In order to ensure your FENS Forum 2018 experience in Berlin will be the best you've ever had, we gathered around great options for you that will be affordable, social and unique!
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Free fun things to do in Berlin
They say the best things in life are free, and without naming any names, they're kind of right. After all, while Berlin is one of the cheapest big cities in Europe, there are still plenty of fantastic ways to have some fun without spending even a single penny...
Catch a ride to the Reichstag’s dome
The Reichstag is home to Germany’s parliament, the Bundestag, and a free lift ride to its roof terrace offers spectacular views over the city and close-ups of the modern, Norman Foster–designed glass dome powering from the historic building. Pick up a free audioguide and learn about surrounding sights, the building and the workings of the parliament while moseying up the dome’s spiralling ramp. The glass aims to create a sense of political transparency. Book way ahead
Stroll the East Side Gallery
A colourful memorial to freedom, the East Side Gallery sits along the Spree River and is the longest remaining section of the Berlin Wall. Shortly after its fall in November 1989, more than 100 artists from all over the world turned it into an open-air gallery covered in declarations of peace and other, often politically minded murals.
Marvel at the architecture on Museum Island
At the tip of Spree Island, Museum Island is complex of five museums – Pergamonmuseum, Bodemuseum, Neues Museum, Alte Nationalgalerie and Altes Museum – that collectively enjoy Unesco World Heritage status. While you’ll need to pay entry to peruse artefacts within, strolling the island to take in the magnificent architecture costs you nothing.
Pay your respects at the Holocaust Memorial
The haunting Holocaust Memorial, which commemorates the six million Jewish victims of the Holocaust, consists of a giant field of stelae – 2711 sarcophagus-like concrete slabs varying in height on undulating ground. As you walk through, an unsettling atmosphere is created from the audible whispers and footsteps of others close by.
Picnic in a park
In summer Berliners flock to their favourite parks to tan, picnic and knock back a few beers. The Tiergarten is the sprawling central city park with lots of paths, ponds and romantic corners. Or, for something unconventional, head to Tempelhofer Park, a former airport turned public park. Grab a disposable BBQ at the supermarket and grill your bratwursts next to the former runway. Mauerpark, which was forged from the ‘death strip’ once dividing the two Berlins, is another great hangout, especially on Sundays when a flea market and outdoor karaoke kick into action.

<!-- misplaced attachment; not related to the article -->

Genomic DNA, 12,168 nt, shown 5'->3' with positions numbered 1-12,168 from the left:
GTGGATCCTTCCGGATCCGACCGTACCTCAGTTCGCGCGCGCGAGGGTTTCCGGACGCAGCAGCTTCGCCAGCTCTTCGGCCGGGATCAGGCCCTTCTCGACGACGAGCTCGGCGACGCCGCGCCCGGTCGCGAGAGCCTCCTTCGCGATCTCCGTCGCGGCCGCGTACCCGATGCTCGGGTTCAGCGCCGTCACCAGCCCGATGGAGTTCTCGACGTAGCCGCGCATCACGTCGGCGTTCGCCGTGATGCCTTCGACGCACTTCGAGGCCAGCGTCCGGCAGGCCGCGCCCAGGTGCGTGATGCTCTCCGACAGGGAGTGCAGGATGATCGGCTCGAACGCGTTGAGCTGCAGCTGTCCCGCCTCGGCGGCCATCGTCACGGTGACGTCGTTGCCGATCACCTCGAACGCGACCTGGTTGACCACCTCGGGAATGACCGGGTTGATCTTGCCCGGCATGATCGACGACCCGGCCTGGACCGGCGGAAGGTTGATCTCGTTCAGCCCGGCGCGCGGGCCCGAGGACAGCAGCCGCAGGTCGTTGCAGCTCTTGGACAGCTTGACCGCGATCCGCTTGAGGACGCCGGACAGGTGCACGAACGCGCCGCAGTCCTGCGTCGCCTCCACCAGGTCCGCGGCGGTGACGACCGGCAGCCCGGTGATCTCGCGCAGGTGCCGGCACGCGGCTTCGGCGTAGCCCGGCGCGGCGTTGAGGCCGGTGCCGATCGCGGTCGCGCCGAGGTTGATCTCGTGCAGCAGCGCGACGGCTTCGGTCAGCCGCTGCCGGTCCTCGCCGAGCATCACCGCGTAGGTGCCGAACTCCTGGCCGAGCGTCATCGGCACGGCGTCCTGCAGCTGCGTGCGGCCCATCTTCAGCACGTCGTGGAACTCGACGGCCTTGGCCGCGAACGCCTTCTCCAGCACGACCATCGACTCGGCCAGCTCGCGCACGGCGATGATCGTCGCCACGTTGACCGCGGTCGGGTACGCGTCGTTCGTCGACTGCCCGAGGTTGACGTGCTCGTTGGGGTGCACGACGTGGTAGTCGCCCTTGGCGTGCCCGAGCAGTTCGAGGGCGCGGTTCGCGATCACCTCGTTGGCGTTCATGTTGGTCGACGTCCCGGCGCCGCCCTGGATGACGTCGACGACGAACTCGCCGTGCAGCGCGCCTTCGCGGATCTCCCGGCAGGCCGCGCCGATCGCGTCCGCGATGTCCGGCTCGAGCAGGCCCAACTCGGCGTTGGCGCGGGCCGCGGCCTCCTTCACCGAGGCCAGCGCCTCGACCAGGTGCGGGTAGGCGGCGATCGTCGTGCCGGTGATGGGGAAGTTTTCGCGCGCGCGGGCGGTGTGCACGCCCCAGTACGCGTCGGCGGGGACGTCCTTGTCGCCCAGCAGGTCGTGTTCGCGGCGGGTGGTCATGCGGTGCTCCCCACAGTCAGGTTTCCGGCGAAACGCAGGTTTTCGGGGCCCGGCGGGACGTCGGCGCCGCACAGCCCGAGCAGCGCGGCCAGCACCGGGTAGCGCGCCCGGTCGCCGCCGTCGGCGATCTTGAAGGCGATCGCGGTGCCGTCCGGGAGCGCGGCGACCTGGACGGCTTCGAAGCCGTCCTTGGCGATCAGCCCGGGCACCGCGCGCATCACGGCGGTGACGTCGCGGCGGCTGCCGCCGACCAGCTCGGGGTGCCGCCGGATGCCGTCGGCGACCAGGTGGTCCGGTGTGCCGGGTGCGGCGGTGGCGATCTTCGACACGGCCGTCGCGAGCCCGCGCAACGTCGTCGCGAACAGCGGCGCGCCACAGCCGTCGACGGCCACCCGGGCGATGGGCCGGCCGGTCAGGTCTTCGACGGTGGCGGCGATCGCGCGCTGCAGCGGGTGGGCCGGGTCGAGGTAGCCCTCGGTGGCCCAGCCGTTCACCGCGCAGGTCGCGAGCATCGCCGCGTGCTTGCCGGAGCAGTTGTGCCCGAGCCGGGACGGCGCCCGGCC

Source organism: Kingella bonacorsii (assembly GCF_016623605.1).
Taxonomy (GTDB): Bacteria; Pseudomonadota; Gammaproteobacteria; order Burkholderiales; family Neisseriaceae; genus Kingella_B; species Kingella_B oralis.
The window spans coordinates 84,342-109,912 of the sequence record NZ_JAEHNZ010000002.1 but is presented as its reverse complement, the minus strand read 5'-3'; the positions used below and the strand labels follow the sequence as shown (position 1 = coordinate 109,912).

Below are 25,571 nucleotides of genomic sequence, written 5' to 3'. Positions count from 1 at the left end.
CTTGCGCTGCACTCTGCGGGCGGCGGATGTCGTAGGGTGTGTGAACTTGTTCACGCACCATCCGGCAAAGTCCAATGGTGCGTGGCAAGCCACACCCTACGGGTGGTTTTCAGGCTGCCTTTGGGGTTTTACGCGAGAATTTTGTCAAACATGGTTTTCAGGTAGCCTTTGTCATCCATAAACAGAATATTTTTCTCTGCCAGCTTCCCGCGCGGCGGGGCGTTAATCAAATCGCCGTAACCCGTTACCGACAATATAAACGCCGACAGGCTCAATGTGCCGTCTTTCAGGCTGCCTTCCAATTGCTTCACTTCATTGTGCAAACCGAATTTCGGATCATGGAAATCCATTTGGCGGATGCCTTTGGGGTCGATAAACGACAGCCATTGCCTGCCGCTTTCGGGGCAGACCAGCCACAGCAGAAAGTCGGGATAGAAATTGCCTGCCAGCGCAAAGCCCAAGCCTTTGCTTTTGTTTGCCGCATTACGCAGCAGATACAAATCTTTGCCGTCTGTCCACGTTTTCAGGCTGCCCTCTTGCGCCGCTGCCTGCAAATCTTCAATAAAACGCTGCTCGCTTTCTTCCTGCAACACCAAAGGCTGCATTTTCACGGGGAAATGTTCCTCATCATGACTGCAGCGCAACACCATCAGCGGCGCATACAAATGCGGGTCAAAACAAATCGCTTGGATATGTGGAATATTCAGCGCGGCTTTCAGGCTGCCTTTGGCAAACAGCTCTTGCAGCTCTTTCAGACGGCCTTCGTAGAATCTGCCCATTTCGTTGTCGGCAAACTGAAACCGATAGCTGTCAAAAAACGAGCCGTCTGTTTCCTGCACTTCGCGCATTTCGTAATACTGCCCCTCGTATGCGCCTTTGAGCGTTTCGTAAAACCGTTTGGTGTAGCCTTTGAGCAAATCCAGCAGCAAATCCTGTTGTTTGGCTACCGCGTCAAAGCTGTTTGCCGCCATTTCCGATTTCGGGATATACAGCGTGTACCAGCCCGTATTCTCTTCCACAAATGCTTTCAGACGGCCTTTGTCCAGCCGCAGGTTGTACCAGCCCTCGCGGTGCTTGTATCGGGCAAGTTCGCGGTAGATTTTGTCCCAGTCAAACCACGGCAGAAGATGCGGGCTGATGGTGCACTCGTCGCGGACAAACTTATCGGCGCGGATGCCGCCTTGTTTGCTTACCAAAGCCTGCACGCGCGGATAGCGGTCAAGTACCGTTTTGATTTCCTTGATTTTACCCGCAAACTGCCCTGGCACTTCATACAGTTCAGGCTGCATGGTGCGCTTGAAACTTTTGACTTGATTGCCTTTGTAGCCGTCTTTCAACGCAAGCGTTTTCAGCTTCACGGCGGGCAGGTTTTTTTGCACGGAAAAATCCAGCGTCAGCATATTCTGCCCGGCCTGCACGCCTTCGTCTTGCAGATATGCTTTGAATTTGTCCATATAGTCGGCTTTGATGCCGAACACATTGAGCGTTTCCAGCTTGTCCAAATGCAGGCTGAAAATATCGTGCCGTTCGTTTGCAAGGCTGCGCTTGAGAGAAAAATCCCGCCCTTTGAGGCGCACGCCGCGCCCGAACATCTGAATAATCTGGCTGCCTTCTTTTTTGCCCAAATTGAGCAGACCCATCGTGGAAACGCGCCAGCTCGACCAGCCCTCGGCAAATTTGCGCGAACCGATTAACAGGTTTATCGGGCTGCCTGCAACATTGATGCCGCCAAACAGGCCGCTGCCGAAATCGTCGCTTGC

Feast your eyes at food markets
Check out what gets cooked up in local kitchens by stopping by gourmet delights at a farmers’ market. One of the best, Kollwitzplatz in Prenzlauer Berg, has an artisanal bent and takes place on Thursdays and Saturdays. Kudos for being the most colourful goes to the Turkish Market held on Tuesday and Friday afternoon along the canal in Kreuzberg. Nearby, Markthalle Neun is a historic market hall that hosts produce vendors on Fridays and Saturdays but is most fun on Thursday evenings when fashionable foodies invade for a celebration of international street food.
Rummage around a flea market
Seek out one of the many flea markets that set up around town on weekends. Whether you’re after vintage threads, GDR kitchenware or retro lighting, you’ll find a flea market to your fancy. Our picks are Arkonaplatz for vintage finds, Nowkoelln Flowmarkt for Berlin fashion and designs, and Mauerpark for its eclectic selection, beer gardens and people-watching.
A selection of the quirky vintage finds at Berlin's flea markets.
Although Checkpoint Charlie has mostly degenerated into a tourist trap, it’s still an essential place to visit. The principal gateway for foreigners and diplomats between the two Berlins, it was here where the world stood on the brink of WWIII when US and Soviet tanks faced off in 1961. A free outdoor exhibits chronicles milestones in Cold War history.
Get the full picture of the Berlin Wall
Germany’s central memorial to the victims of the Berlin Wall, the Gedenkstätte Berliner Mauer (Berlin Wall Memorial) stretches for 1.4km along Bernauer Strasse, along the actual course of the Wall. This is the best place to learn how all the elements of the hated barrier and the death strip fit together, how the border fortifications were enlarged and perfected over time, and what impact they had on the daily lives of people on both sides.